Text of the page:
Neat. Tough sledding, but neat.
“Mutants” Armand Marie Leroy is about, well, mutants: people born with genetic or other birth defects. Unlike most books I’ve seen on these people, this isn’t a social history of freak shows and freak society. It’s a science-for-the-layperson book, looking at how humans (and other animals) develop in the womb, and taking what happens when that process goes wrong as a way of understanding what happens when it goes right.
The book is tough going at times. It really, really doesn’t dumb down the science; as a result, there were good-sized stretches that I didn’t follow at all and just had to skim. And I’m usually pretty good with this “science for laypeople” kind of thing.
But I found it very much worth it. I have a far better sense now (which is to say, any sense at all) of how exactly DNA and embryonic development works, how the genetic code tells an embryo to do what it does. And I have a much, much better sense of gaping awe and wonder at the fact that this un-fucking-believably complicated and delicate process even works at all, not to mention that it works most of the time. I’m feeling much more humble since reading it: less inclined to gripe about my petty aches and pains (asthma, allergies, bum knees, etc.), and more grateful for the fact that my body basically works, and has for over 40 years.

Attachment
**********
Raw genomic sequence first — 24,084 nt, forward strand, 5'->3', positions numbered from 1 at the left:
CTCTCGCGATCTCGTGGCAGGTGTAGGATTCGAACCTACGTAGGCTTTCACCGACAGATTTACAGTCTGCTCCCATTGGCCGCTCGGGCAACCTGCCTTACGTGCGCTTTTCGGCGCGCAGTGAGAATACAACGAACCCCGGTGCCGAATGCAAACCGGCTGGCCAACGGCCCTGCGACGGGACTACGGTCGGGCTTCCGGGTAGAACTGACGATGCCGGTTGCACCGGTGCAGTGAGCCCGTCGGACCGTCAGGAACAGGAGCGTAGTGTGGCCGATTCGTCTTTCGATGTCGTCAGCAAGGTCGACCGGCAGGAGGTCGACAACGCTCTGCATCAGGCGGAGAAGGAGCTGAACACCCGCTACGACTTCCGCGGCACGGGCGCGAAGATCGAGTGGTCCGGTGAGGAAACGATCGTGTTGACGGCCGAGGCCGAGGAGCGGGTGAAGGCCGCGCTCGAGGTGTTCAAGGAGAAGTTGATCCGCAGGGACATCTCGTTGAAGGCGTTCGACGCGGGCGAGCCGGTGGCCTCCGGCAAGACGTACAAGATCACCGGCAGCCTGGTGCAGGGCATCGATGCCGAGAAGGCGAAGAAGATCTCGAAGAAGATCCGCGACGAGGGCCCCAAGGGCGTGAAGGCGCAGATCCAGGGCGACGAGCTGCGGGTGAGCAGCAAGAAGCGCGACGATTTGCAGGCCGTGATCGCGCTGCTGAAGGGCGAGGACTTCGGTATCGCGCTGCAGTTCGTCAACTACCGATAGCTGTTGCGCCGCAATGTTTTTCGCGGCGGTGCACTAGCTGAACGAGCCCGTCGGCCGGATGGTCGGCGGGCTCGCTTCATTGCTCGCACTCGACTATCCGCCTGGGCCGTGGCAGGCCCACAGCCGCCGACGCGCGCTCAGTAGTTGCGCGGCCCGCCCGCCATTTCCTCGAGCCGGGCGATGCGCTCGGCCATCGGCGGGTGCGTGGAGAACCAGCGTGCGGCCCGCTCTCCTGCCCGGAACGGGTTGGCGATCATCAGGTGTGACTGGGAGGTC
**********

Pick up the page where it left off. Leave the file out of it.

Nitpick: I do wish there had been more pictures. Not just because the pictures it does have are cool, but because I think I would have been baffled less often if there had been more visual imagery.
Books I’m currently still in the middle of:
“Guns, Germs and Steel” by Jared Diamond
“The Forbidden Zone” by Michael Lesy
“Will The Circle Be Unbroken?” by Studs Terkel
“Meditations” by Marcus Aurelius
“The Onion Ad Nauseum: Complete Archives Volume 14” by the staff of The Onion
“Zounds! A Browser’s Dictionary of Interjections” by Mark Dunn
“Existentialism and Human Emotions” by Jean-Paul Sartre
“Essays” by Michel de Montaigne